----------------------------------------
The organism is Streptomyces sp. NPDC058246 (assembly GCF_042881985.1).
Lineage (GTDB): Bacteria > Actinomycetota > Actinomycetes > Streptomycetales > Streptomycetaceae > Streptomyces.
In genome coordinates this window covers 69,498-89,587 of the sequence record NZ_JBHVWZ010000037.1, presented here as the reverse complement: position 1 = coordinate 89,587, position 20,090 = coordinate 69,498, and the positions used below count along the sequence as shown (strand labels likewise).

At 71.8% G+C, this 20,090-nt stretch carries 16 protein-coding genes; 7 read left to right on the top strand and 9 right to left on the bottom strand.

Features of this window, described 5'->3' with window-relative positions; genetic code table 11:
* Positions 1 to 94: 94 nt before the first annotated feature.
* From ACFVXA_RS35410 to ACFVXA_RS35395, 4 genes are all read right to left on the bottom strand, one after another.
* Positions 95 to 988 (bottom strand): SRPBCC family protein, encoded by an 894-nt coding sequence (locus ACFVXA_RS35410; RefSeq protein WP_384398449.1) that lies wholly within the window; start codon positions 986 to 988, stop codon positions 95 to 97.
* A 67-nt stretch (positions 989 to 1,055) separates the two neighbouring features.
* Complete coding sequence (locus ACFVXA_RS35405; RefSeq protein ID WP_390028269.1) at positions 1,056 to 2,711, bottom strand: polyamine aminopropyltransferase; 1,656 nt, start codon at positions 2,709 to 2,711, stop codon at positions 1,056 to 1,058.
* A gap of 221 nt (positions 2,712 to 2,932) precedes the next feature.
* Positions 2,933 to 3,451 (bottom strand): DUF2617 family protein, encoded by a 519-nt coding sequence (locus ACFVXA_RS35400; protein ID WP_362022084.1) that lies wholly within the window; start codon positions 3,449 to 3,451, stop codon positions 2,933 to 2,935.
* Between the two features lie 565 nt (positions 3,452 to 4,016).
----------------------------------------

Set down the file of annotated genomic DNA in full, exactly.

The organism is Streptomyces sp. NPDC058246 (assembly GCF_042881985.1).
Lineage (GTDB): Bacteria > Actinomycetota > Actinomycetes > Streptomycetales > Streptomycetaceae > Streptomyces.
In genome coordinates this window covers 69,498-89,587 of the sequence record NZ_JBHVWZ010000037.1, presented here as the reverse complement: position 1 = coordinate 89,587, position 20,090 = coordinate 69,498, and the positions used below count along the sequence as shown (strand labels likewise).

At 71.8% G+C, this 20,090-nt stretch carries 16 protein-coding genes; 7 read left to right on the top strand and 9 right to left on the bottom strand.

Features of this window, described 5'->3' with window-relative positions; genetic code table 11:
* Positions 1 to 94: 94 nt before the first annotated feature.
* From ACFVXA_RS35410 to ACFVXA_RS35395, 4 genes are all read right to left on the bottom strand, one after another.
* Positions 95 to 988 (bottom strand): SRPBCC family protein, encoded by an 894-nt coding sequence (locus ACFVXA_RS35410; RefSeq protein WP_384398449.1) that lies wholly within the window; start codon positions 986 to 988, stop codon positions 95 to 97.
* A 67-nt stretch (positions 989 to 1,055) separates the two neighbouring features.
* Complete coding sequence (locus ACFVXA_RS35405; RefSeq protein ID WP_390028269.1) at positions 1,056 to 2,711, bottom strand: polyamine aminopropyltransferase; 1,656 nt, start codon at positions 2,709 to 2,711, stop codon at positions 1,056 to 1,058.
* A gap of 221 nt (positions 2,712 to 2,932) precedes the next feature.
* Positions 2,933 to 3,451 (bottom strand): DUF2617 family protein, encoded by a 519-nt coding sequence (locus ACFVXA_RS35400; protein ID WP_362022084.1) that lies wholly within the window; start codon positions 3,449 to 3,451, stop codon positions 2,933 to 2,935.
* Between the two features lie 565 nt (positions 3,452 to 4,016).